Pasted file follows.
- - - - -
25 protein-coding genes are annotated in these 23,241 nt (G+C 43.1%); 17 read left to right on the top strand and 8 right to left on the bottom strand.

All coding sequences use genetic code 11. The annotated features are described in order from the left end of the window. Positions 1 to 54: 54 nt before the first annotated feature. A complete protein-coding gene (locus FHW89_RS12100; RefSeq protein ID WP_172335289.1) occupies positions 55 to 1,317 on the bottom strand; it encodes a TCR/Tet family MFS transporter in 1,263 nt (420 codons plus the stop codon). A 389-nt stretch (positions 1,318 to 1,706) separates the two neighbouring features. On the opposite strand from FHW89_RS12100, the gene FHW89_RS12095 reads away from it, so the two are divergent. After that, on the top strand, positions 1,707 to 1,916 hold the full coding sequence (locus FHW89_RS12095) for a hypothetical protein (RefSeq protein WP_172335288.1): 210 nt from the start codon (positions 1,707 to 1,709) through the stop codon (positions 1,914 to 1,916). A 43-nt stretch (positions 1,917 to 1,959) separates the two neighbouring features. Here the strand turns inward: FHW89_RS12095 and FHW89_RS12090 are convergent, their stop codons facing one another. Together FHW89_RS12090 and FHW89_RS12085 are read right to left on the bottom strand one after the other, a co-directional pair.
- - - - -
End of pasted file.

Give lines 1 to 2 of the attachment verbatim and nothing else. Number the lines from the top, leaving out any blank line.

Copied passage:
25 protein-coding genes are annotated in these 23,241 nt (G+C 43.1%); 17 read left to right on the top strand and 8 right to left on the bottom strand.

All coding sequences use genetic code 11. The annotated features are described in order from the left end of the window. Positions 1 to 54: 54 nt before the first annotated feature. A complete protein-coding gene (locus FHW89_RS12100; RefSeq protein ID WP_172335289.1) occupies positions 55 to 1,317 on the bottom strand; it encodes a TCR/Tet family MFS transporter in 1,263 nt (420 codons plus the stop codon). A 389-nt stretch (positions 1,318 to 1,706) separates the two neighbouring features. On the opposite strand from FHW89_RS12100, the gene FHW89_RS12095 reads away from it, so the two are divergent. After that, on the top strand, positions 1,707 to 1,916 hold the full coding sequence (locus FHW89_RS12095) for a hypothetical protein (RefSeq protein WP_172335288.1): 210 nt from the start codon (positions 1,707 to 1,709) through the stop codon (positions 1,914 to 1,916). A 43-nt stretch (positions 1,917 to 1,959) separates the two neighbouring features. Here the strand turns inward: FHW89_RS12095 and FHW89_RS12090 are convergent, their stop codons facing one another. Together FHW89_RS12090 and FHW89_RS12085 are read right to left on the bottom strand one after the other, a co-directional pair.